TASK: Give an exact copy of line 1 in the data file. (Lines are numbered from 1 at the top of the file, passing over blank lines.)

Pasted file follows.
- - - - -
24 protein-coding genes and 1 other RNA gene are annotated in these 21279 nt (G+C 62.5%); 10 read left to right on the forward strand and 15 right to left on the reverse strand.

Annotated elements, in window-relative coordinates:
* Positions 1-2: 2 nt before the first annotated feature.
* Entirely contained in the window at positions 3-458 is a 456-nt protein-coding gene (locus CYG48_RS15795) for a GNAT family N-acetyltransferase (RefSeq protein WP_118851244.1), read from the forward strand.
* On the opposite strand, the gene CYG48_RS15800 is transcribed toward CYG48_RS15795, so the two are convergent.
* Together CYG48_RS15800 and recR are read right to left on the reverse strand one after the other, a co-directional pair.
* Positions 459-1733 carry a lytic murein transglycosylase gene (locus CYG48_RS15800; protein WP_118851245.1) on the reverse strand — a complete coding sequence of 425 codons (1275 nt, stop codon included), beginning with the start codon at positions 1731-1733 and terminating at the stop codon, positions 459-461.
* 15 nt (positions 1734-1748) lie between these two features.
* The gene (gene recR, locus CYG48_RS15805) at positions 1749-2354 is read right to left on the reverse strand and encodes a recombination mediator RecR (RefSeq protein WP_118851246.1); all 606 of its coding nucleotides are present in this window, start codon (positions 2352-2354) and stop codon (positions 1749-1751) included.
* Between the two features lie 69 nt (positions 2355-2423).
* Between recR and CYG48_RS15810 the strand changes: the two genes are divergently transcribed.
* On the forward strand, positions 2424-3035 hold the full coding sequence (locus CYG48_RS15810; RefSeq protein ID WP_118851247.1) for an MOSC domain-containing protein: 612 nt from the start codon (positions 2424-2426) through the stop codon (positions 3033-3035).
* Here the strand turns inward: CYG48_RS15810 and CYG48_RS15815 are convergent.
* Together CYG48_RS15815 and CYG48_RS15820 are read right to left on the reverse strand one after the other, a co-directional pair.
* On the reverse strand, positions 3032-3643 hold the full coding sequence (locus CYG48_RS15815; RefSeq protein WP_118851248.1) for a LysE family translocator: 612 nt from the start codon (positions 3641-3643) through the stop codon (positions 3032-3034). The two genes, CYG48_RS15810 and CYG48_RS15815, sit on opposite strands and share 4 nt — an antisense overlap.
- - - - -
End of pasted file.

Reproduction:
24 protein-coding genes and 1 other RNA gene are annotated in these 21279 nt (G+C 62.5%); 10 read left to right on the forward strand and 15 right to left on the reverse strand.